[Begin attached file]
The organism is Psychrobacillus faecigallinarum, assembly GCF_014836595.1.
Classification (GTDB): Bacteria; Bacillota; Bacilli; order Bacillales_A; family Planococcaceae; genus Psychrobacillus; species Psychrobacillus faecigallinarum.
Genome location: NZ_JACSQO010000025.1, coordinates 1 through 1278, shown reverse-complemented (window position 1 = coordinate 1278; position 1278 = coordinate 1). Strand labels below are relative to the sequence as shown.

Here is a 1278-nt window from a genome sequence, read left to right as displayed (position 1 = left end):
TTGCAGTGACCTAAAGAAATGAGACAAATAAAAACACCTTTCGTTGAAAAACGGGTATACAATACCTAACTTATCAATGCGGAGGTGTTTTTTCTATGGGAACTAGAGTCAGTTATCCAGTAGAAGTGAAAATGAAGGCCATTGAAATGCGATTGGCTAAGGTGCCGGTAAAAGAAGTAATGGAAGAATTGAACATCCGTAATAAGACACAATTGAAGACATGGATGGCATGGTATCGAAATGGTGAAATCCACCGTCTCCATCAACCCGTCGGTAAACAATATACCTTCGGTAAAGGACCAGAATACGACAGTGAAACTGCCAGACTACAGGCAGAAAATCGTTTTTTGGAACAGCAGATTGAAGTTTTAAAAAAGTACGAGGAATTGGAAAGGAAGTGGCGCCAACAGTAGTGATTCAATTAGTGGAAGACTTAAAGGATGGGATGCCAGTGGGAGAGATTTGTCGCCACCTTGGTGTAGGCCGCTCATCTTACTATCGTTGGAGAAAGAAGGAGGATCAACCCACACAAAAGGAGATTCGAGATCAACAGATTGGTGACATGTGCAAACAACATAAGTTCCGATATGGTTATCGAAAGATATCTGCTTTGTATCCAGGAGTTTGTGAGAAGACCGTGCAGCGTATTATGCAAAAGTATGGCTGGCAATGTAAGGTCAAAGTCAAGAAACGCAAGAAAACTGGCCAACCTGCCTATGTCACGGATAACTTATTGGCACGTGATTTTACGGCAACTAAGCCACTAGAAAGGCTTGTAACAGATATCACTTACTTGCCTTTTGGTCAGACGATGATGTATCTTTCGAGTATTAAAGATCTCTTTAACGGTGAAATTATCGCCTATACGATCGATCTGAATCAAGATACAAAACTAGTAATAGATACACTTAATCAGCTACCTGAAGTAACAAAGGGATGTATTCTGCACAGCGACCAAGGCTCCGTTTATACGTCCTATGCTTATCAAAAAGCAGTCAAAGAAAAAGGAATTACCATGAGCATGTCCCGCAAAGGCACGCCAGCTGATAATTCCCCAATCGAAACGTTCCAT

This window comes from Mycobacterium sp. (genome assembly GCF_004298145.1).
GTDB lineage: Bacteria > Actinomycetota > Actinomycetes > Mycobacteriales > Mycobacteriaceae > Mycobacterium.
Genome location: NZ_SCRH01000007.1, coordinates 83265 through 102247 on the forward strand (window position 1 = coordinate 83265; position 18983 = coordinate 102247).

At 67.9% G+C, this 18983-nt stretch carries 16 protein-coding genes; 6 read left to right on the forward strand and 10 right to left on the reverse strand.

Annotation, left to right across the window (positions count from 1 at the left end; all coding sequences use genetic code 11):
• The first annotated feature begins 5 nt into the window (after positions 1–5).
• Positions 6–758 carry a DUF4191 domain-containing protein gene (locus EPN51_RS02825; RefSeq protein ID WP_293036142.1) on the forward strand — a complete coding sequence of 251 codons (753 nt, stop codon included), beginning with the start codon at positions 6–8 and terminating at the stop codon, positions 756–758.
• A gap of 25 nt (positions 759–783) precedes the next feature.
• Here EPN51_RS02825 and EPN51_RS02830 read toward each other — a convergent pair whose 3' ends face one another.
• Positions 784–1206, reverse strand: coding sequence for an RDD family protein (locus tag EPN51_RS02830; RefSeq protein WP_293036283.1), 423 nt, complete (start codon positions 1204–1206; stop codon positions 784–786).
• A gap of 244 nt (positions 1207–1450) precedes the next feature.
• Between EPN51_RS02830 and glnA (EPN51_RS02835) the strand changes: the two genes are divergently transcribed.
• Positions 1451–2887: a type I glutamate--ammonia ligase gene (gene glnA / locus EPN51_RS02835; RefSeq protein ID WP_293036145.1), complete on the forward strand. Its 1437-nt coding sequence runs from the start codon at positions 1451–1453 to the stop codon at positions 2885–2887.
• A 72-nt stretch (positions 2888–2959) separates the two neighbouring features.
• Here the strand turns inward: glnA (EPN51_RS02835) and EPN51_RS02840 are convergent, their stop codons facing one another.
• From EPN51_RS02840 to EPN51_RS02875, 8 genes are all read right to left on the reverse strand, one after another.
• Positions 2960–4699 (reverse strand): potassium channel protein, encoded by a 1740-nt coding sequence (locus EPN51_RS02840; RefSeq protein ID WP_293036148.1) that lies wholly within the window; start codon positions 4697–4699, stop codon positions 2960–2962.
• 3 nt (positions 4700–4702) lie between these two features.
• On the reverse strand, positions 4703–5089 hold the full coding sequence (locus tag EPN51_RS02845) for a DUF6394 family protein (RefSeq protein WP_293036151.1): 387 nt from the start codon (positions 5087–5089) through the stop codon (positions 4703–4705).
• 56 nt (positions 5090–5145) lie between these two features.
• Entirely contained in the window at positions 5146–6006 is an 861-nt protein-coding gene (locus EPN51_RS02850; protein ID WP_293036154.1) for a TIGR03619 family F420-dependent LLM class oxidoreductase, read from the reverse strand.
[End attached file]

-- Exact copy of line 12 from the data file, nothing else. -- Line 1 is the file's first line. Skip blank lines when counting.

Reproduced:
• Positions 6–758 carry a DUF4191 domain-containing protein gene (locus EPN51_RS02825; RefSeq protein ID WP_293036142.1) on the forward strand — a complete coding sequence of 251 codons (753 nt, stop codon included), beginning with the start codon at positions 6–8 and terminating at the stop codon, positions 756–758.